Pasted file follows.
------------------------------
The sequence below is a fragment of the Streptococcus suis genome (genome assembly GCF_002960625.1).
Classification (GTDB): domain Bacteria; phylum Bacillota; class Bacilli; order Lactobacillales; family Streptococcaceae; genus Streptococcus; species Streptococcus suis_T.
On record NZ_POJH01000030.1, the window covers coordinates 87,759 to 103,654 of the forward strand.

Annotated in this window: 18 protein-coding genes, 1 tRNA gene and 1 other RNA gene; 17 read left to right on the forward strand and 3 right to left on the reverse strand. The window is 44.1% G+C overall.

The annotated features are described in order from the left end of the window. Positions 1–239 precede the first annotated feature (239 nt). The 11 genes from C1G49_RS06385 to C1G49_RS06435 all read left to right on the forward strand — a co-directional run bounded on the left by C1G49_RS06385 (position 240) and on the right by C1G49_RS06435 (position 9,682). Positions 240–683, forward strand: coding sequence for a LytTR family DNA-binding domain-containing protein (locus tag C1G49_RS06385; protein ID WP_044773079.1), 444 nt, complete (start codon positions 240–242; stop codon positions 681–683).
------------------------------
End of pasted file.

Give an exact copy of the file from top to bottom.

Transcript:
The sequence below is a fragment of the Streptococcus suis genome (genome assembly GCF_002960625.1).
Classification (GTDB): domain Bacteria; phylum Bacillota; class Bacilli; order Lactobacillales; family Streptococcaceae; genus Streptococcus; species Streptococcus suis_T.
On record NZ_POJH01000030.1, the window covers coordinates 87,759 to 103,654 of the forward strand.

Annotated in this window: 18 protein-coding genes, 1 tRNA gene and 1 other RNA gene; 17 read left to right on the forward strand and 3 right to left on the reverse strand. The window is 44.1% G+C overall.

The annotated features are described in order from the left end of the window. Positions 1–239 precede the first annotated feature (239 nt). The 11 genes from C1G49_RS06385 to C1G49_RS06435 all read left to right on the forward strand — a co-directional run bounded on the left by C1G49_RS06385 (position 240) and on the right by C1G49_RS06435 (position 9,682). Positions 240–683, forward strand: coding sequence for a LytTR family DNA-binding domain-containing protein (locus tag C1G49_RS06385; protein ID WP_044773079.1), 444 nt, complete (start codon positions 240–242; stop codon positions 681–683).